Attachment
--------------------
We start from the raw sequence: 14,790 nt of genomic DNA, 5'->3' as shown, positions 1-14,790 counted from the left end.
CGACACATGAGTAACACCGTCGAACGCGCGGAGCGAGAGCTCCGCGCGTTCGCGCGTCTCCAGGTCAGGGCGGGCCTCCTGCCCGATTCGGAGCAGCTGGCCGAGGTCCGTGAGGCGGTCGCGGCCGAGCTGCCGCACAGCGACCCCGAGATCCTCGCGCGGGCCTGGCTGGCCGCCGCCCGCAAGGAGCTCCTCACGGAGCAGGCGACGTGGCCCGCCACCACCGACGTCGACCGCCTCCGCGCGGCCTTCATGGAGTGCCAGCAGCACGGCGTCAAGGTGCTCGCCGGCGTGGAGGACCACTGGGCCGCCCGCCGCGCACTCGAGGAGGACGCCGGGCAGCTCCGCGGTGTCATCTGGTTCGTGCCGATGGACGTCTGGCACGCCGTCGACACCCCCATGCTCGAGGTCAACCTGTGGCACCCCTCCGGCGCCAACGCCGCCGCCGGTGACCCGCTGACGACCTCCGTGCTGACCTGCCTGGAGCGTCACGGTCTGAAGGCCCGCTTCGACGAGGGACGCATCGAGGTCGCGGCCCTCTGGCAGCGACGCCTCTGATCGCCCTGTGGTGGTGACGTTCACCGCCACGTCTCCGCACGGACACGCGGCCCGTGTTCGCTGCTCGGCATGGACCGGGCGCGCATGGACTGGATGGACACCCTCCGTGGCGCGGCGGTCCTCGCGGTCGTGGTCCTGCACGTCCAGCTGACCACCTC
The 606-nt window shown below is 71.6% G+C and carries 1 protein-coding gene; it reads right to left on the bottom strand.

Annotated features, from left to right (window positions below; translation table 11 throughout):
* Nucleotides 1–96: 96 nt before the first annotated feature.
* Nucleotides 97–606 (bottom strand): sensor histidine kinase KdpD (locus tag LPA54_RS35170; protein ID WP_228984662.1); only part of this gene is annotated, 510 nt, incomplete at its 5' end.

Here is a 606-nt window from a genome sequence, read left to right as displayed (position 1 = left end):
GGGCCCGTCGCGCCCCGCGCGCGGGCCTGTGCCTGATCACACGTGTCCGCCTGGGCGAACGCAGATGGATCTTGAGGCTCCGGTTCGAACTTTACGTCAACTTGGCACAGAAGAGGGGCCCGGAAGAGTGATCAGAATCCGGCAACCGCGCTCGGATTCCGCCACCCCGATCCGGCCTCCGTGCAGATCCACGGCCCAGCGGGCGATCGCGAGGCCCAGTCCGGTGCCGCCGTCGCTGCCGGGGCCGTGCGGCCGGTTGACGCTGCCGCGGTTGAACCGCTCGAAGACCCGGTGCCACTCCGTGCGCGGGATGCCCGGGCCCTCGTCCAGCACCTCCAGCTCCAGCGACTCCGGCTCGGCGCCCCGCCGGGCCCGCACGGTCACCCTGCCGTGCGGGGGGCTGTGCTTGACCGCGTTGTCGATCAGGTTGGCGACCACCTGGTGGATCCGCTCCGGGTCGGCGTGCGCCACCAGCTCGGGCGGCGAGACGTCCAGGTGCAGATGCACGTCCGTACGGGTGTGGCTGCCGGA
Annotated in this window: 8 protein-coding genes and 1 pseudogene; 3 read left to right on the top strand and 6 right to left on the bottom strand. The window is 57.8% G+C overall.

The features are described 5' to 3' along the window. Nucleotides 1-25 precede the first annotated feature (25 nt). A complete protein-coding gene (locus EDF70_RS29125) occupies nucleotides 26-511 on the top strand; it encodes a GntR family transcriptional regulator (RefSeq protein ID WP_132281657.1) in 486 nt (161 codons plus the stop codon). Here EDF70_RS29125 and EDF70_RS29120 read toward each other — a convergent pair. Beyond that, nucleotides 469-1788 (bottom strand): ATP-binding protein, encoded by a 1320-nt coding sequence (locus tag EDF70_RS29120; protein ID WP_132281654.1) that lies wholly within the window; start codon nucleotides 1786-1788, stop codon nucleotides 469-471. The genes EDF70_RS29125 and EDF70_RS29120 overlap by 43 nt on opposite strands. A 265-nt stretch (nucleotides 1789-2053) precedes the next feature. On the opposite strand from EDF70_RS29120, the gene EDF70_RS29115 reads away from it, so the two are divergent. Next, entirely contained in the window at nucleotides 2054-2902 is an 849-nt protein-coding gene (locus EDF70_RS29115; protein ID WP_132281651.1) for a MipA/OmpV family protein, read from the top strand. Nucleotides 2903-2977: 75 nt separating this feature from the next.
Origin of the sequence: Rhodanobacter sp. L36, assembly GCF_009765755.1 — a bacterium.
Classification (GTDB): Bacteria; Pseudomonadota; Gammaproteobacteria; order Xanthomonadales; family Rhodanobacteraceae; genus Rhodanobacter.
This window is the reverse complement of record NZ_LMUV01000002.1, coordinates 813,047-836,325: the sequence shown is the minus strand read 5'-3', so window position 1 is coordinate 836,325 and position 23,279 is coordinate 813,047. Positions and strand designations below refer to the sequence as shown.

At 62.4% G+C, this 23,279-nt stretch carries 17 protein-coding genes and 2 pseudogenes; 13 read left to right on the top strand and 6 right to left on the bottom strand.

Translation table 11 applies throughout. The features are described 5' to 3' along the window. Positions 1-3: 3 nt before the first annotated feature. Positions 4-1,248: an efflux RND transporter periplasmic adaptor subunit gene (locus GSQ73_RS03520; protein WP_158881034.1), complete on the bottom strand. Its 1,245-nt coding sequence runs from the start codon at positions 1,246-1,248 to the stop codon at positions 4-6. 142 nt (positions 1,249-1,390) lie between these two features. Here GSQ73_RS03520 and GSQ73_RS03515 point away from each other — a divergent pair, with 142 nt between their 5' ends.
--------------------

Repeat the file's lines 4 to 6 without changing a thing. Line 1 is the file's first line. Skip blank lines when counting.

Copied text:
Annotated features, from left to right (window positions below; translation table 11 throughout):
* Nucleotides 1–96: 96 nt before the first annotated feature.
* Nucleotides 97–606 (bottom strand): sensor histidine kinase KdpD (locus tag LPA54_RS35170; protein ID WP_228984662.1); only part of this gene is annotated, 510 nt, incomplete at its 5' end.